Malibu takes stand against teen alcohol, drug use


The Malibu Foundation for Youth and Families and the local Boys and Girls Club plan to tackle alcohol and drug use by Malibu teens head on-by implementing a nationally recognized prevention program.

By Johalmo Morales/Special to the Malibu Times

Malibu teens have become a main focus of concern recently for educators and parents in this coastal city. This, in part, is a result from a number of reported incidents in the past years involving Malibu teens and alcohol, but also because of results from a recent survey.

In early May last year, eight Malibu High School students were disciplined for being under the influence of alcohol at their senior prom and 20 students were caught drinking while on a school trip to New York. Some believe these were not isolated incidents. A survey done by Malibu High School shows how intertwined alcohol and drugs are with Malibu teens. The 2002-2003 study on Malibu teens showed 32 percent of high school freshmen and 39 percent of seniors admitted to using illegal drugs in the past 30 days, while almost nearly half of the freshmen and almost three-quarters of the seniors admitted to having at least one drink in the past 30 days.

Not willing to ignore the problem any longer, the Malibu Foundation for Youth and Families, along with other members of the Malibu community, is working together to help untangle teens from premature drinking and illegal drug usage. In order to help deal with the drug and alcohol problem teens are facing, the Boys and Girls Club of Malibu Teen Center has brought the nationally recognized SMART Moves prevention program to Malibu.

Jennifer Waterhouse Pietro, executive director for the Malibu Foundation for Youth and Families, said the problem is obvious because of the number of incidents reported in the media, the number of treatment centers (not that they all cater to teens), numerous programs that include AA and emerging programs that now give parents information.

SMART Moves (Skills Mastery and Resistance Training) is a prevention program implemented in other Boys and Girls Clubs of America across the nation and is currently in the process of beginning several subprograms.

A prevention program, Pietro said, is directed and supported by a group of individuals and organizations within the community. The long list of individuals includes Laure Stern, president of the MFYF, treasurer Robyn Gibson and the Rotary Club of Malibu, just to name a few.

Older teens taking part in SMART Moves will participate in programs training them to become mentors to younger teens and thereby reaching all levels of Malibu High School. This allows younger teens to be mentored, but also to help older teens retain the prevention message they teach.

Funding is required to enable a program like SMART Moves to make a broad and measurable impact.

“The city of Malibu and Rotary Club of Malibu have come to donate grants of $12,500 and $2,500, respectively,” Pietro said. But the biggest pledge of $125,000, she said, has been made by the Renaissance Malibu treatment facility. Renaissance Malibu has promised to give $25,000 a year for the following five years to the SMART Moves program. It is a pledge Pietro is thankful for, she said, because it brings in corporate players and asks for nothing in return.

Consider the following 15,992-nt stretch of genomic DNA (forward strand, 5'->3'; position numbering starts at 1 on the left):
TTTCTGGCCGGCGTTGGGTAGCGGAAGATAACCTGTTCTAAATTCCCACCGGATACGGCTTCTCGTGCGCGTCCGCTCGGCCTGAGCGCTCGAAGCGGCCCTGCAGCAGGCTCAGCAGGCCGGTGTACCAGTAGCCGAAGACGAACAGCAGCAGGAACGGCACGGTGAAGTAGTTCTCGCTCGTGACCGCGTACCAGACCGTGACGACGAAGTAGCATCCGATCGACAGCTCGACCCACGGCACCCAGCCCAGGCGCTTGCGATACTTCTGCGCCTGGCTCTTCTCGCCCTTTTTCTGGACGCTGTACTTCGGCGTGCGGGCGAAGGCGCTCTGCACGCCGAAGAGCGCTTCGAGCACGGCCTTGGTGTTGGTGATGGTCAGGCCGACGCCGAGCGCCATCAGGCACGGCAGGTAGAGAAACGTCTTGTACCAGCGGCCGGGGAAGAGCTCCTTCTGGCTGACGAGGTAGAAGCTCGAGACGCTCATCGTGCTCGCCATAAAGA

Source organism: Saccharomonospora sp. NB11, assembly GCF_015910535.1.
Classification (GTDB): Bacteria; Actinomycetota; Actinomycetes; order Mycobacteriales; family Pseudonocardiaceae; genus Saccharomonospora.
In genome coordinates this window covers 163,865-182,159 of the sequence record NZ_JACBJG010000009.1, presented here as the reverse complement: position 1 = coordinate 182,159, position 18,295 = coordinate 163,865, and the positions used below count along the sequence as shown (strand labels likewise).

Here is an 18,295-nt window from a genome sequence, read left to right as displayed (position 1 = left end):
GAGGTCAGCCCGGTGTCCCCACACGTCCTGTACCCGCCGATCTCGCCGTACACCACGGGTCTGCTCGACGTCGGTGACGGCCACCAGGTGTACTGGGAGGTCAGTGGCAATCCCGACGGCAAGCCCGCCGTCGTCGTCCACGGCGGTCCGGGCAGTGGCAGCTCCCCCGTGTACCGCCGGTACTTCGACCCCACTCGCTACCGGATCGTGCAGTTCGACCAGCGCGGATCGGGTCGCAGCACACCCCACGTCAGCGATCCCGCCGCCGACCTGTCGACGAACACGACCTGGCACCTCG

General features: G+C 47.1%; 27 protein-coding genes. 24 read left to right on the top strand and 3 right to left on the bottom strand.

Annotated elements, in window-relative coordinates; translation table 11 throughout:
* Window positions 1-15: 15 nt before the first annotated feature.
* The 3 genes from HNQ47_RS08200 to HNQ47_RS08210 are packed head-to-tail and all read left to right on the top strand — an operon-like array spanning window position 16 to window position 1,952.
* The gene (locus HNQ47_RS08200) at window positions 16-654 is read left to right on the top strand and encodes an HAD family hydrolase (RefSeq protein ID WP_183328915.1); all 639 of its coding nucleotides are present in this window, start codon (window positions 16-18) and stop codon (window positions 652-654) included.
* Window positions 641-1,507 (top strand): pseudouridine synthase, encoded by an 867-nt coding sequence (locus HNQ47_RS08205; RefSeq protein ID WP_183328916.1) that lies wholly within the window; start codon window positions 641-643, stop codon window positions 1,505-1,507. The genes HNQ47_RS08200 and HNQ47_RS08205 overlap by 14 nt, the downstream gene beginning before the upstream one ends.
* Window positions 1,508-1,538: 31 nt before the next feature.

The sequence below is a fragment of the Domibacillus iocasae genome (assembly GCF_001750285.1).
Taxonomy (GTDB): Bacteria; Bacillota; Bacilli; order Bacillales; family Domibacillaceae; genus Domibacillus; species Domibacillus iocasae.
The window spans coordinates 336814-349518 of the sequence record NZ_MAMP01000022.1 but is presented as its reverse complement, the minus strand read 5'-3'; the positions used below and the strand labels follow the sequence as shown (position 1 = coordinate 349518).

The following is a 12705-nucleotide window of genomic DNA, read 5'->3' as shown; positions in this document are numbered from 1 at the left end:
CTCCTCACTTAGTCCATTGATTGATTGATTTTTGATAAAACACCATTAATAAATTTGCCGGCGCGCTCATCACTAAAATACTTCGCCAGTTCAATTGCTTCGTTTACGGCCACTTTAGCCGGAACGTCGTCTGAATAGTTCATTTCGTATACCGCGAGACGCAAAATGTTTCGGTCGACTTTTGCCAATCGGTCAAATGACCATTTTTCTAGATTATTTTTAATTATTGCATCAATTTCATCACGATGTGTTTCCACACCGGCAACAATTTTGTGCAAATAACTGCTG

Dr. Sal Petrucci, chief executive for Renaissance Malibu, said it was not a difficult decision to make. “I have a vision to help shed life on children,” said Petrucci, who has school age children, which he said makes the issue even more important to him.

With the pledge, the Boys and Girls Club of Malibu now has a full-time director of Specialty Programs, Kristi Dick, who will plan activities and work with teens on a regular basis. Dick says she will provide them with facts and enable them to understand their roles as leaders through activities and discussion forums.

One example in mind is a relay race. Teens will run a segment and get questioned on a substance of some sort and, in order to allow the next person to continue the race, the teen must get the right answer.

Also, some ideas to deal with the issues teens face will be derived by teens themselves. “Who better to think of ways of dealing with issues teens face than teens?” Dick asked rhetorically.

A media program that allows teens to make movies is also the first of its kind to be implemented in the Boys and Girls Club.

SMART Girls and Passage to Manhood are also programs currently in the works. SMART Girls is specifically designed to teach girls how to deal with issues growing up, like food disorders, early sexual behavior and other issues only girls face. The program for 6th and 7th grade girls began Feb. 1, and is expected to expand to other grades by April 8. Passage to Manhood is designed to teach boys to deal with their issues growing up. There is no date set for it to begin, but Dick hopes it will also start April 8.

More information about the SMART Moves and other programs can be obtained by contacting the MFYF at 310.589.8363 or by logging on to The Boys and Girls Club of Malibu can be contacted by calling 310.457.2582.